Overview participating exhibitions

Lost
2009

Lost

Kosuke Okahara

IBASYO, SELF-MUTILATION IN JAPAN (Japan, 2007)

There is almost nowhere else on earth where the individual is under such great pressure to perform as in Japan. It is the land of hikikimori – voluntary self-isolation by young people who can no longer cope with the pressures of society. The photographer Kosuke Okahara has focused on another outgrowth: self-mutilation. Particularly young women damage their own bodies, sometimes in an attempt to exercise control over their own lives, sometimes in order to ‘just still feel something’. Often the self-harming is the result of a history of physical and sexual abuse. By revealing the self-mutilation Okahara hopes to break through the prevailing taboo around the subject.

  • IBASYO, SELF-MUTILATION IN JAPAN (Japan, 2007)

    There is almost nowhere else on earth where the individual is under such great pressure to perform as in Japan. It is the land of hikikimori – voluntary self-isolation by young people who can no longer cope with the pressures of society. The photographer Kosuke Okahara has focused on another outgrowth: self-mutilation. Particularly young women damage their own bodies, sometimes in an attempt to exercise control over their own lives, sometimes in order to ‘just still feel something’. Often the self-harming is the result of a history of physical and sexual abuse. By revealing the self-mutilation Okahara hopes to break through the prevailing taboo around the subject.

  • IBASYO, SELF-MUTILATION IN JAPAN (Japan, 2007)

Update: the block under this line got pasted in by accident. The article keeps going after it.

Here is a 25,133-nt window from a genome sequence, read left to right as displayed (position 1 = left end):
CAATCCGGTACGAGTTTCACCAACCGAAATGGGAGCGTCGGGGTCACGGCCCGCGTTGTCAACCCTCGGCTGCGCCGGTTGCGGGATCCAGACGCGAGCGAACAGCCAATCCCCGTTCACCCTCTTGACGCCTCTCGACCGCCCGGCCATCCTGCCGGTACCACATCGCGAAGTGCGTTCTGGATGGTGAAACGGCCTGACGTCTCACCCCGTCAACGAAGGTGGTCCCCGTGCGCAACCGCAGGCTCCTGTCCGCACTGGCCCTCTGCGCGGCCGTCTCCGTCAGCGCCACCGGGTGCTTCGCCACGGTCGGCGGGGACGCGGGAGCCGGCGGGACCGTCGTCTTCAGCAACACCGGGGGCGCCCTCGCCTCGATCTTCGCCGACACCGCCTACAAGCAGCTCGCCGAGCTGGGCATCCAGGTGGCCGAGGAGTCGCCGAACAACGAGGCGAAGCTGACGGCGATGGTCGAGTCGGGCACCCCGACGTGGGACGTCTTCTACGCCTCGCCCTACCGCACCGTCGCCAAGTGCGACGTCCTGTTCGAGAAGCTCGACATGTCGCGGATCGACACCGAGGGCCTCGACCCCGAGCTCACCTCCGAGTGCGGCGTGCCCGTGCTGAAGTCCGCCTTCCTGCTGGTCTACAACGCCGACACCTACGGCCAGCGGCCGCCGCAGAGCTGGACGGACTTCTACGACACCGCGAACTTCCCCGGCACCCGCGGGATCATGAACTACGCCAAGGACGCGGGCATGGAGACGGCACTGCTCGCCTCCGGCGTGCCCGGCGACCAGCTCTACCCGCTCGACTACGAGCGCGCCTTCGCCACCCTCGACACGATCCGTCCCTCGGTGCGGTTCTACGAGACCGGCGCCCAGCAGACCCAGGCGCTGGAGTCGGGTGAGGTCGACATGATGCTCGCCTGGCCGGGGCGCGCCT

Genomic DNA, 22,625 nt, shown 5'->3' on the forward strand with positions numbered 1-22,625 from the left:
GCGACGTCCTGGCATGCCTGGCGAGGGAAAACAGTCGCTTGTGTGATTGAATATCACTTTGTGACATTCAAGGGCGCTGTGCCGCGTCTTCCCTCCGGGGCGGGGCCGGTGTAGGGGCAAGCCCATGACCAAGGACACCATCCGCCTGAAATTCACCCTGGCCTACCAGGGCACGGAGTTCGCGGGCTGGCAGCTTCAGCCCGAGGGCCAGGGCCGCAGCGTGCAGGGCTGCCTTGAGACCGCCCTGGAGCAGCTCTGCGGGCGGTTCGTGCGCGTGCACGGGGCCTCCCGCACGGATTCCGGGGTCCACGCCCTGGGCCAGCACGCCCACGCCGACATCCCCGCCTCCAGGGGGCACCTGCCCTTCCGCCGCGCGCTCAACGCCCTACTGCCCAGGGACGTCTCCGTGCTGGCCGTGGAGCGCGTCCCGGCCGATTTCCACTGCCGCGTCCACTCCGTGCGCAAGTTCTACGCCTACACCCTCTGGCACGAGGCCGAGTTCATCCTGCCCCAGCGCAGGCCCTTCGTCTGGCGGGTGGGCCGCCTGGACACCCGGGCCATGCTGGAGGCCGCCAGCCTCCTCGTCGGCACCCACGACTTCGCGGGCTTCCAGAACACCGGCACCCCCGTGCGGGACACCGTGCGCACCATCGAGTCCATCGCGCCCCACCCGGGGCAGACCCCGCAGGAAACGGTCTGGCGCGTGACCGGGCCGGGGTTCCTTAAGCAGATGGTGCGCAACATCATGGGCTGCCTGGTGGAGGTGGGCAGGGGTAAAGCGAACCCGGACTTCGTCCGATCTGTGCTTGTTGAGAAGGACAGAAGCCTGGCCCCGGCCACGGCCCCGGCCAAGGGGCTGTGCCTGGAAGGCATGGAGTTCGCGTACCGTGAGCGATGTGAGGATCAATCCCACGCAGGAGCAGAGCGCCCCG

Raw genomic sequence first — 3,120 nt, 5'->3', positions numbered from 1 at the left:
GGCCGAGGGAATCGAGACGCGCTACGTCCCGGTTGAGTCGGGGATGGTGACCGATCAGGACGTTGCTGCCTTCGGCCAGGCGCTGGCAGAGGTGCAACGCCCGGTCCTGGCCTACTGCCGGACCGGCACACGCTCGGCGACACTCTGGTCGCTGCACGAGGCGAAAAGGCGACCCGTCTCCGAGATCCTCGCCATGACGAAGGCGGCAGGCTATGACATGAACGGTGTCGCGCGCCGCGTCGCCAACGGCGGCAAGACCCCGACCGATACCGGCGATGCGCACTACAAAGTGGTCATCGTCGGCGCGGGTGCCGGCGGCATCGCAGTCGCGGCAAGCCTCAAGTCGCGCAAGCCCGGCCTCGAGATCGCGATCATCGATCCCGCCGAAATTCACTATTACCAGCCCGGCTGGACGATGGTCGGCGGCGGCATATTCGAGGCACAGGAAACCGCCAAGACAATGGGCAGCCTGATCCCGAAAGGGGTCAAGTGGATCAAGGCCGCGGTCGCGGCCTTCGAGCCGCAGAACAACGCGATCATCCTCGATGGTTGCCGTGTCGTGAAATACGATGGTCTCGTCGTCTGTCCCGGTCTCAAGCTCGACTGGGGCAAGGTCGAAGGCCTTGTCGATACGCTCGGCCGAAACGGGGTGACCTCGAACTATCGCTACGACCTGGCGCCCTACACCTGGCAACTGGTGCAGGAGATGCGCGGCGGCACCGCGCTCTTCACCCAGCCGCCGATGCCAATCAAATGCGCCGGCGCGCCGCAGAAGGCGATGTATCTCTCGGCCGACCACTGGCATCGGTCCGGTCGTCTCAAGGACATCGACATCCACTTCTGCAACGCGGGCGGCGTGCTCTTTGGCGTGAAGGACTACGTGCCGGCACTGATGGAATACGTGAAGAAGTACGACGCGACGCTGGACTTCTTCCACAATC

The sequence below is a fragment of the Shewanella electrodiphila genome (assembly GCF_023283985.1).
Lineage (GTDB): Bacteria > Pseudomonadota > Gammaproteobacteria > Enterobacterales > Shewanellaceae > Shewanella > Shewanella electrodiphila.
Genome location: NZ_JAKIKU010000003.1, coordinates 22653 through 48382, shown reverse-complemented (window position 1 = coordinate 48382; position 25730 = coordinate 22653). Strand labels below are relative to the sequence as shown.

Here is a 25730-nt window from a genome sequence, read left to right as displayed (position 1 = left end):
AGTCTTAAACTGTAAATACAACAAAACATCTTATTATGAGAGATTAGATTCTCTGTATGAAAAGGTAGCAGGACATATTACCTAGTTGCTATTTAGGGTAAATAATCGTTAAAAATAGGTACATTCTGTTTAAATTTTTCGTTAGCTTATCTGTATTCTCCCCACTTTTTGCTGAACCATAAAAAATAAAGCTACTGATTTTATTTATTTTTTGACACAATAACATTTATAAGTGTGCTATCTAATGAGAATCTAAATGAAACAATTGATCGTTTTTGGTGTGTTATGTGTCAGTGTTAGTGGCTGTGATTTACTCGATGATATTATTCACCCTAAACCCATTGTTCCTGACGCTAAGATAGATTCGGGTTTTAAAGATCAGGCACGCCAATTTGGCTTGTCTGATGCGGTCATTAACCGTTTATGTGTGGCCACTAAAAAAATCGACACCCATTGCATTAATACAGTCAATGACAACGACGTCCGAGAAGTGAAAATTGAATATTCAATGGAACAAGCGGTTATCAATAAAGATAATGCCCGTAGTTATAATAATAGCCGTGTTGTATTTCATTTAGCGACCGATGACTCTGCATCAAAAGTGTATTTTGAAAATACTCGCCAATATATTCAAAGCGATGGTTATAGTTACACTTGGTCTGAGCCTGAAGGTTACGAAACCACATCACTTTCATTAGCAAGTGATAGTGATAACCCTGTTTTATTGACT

• IBASYO, SELF-MUTILATION IN JAPAN (Japan, 2007)

  • IBASYO, SELF-MUTILATION IN JAPAN (Japan, 2007)

  • IBASYO, SELF-MUTILATION IN JAPAN (Japan, 2007)

Biography

Ibasyo, Self-Mutilation in Japan (2007)

There is almost nowhere else on earth where the individual is under such great pressure to perform as in Japan. It is the land of hikikimori – voluntary self-isolation by young people who can no longer cope with the pressures of society. The photographer Kosuke Okahara has focused on another outgrowth: self-mutilation. Particularly young women damage their own bodies, sometimes in an attempt to exercise control over their own lives, sometimes in order to ‘just still feel something’. Often the self-harming is the result of a history of physical and sexual abuse. By revealing the self-mutilation Okahara hopes to break through the prevailing taboo around the subject.

Kosuke Okahara (Japan, 1980) is occupied with the subject of ibasyo, which means something like ‘the emotional and physical place in which a person can still exist’. He photographed refugees in Darfur and delved into the criminality on the underside of Colombian society. His work has appeared frequently in Japanese and American magazines and has been shown in various Japanese museums.

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Human Conditions

Human Conditions

Price EUR 15,00